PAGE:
Tax warning for parents putting away savings for their children

Child saving money
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As a new study revealed UK parents could be putting more savings away for their children than for the entire household, while being confused by the offerings on the market for under 18s, money expert Andy Webb warned of a little-known tax complication they also need to consider.

While he noted there is often no tax due on children’s accounts, the Be Clever With Your Cash expert cautioned that the interest earned might be subject to tax if the parents are the main people adding funds into the account. He explained to Ireland Live: “This can occur if your child starts earning over £100 in interest in money you have gifted them as it is counted as part of the parent’s personal savings allowance – not the child’s.”

Personal savings allowances currently sit at £1,000 for people on the basic rate tax band while those on the higher rate only have a £500 allowance on savings interest before it becomes liable for tax. After this allowance has been reached, interest is taxed at your usual rate of Income Tax.

The £100 interest limit on children’s savings accounts doesn’t apply to money gifted by grandparents, relatives or friends. Additionally, the limit doesn’t apply to Junior ISAs or a Child Trust Funds as these accounts are inherently tax-free. The new study, conducted by Smart Money People and its sister website Be Clever With Your Cash, on parents’ savings tactics for their children revealed UK parents have an average of over £4,000 stashed away for each of their children, with only £6,250 put away for themselves on average.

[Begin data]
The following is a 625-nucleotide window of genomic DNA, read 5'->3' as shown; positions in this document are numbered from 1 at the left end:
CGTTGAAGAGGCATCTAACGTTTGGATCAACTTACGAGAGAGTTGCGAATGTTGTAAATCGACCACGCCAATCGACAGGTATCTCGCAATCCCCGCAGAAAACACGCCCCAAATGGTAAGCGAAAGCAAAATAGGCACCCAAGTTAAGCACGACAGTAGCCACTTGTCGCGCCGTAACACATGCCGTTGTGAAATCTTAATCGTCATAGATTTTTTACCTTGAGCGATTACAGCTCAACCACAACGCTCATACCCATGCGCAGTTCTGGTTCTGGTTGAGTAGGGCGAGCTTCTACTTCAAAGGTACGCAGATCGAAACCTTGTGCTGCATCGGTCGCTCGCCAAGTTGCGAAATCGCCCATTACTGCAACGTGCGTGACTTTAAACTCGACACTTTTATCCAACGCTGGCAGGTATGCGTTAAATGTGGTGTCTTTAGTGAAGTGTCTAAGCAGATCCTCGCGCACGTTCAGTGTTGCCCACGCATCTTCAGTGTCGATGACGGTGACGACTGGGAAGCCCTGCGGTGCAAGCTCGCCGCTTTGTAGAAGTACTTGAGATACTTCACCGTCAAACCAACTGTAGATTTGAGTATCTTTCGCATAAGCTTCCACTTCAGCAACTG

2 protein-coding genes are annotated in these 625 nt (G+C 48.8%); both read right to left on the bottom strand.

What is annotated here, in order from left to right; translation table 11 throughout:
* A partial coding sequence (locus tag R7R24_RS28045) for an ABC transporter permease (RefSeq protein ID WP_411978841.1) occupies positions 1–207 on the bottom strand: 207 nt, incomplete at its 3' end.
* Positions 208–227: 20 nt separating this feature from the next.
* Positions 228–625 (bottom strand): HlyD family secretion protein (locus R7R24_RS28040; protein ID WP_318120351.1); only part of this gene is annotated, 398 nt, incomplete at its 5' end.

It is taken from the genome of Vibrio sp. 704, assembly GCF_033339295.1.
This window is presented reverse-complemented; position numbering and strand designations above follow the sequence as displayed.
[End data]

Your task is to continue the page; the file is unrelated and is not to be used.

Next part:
Overall, this could see families with multiple children having more in their kid’s savings than the households’ so it’s vital parents put just as much thought into considering accounts, rates and taxes for their children’s savings as they do for their own. A quarter of parents in the study admitted to being confused by the savings products on the market for their children. But to ease the uncertainty, Andy shared some of his top things to think about when looking for savings accounts for children.

Checking requirements and restrictions

Andy pointed out that many children’s savings accounts will have requirements around who can open the account for a child and the documentation to do so, which he advised checking beforehand.

Similarly, some accounts will restrict when the money can be withdrawn. Andy noted a few will allow easy access to help teach children money management while others will only allow access to the funds once the child reaches a certain age such as 18.

Some parents may perhaps be considering a Junior ISA, a type of long-term tax-free savings account for children.

Comparing interest rates and fees

Tied in with the potential tax implications on the interest, Andy urged parents to “look for accounts that offer competitive interest rates to maximise the growth of the savings as well as checking any fees”. He also advised potentially getting the children themselves involved in the research to teach them valuable finance terms and skills, depending how old they are.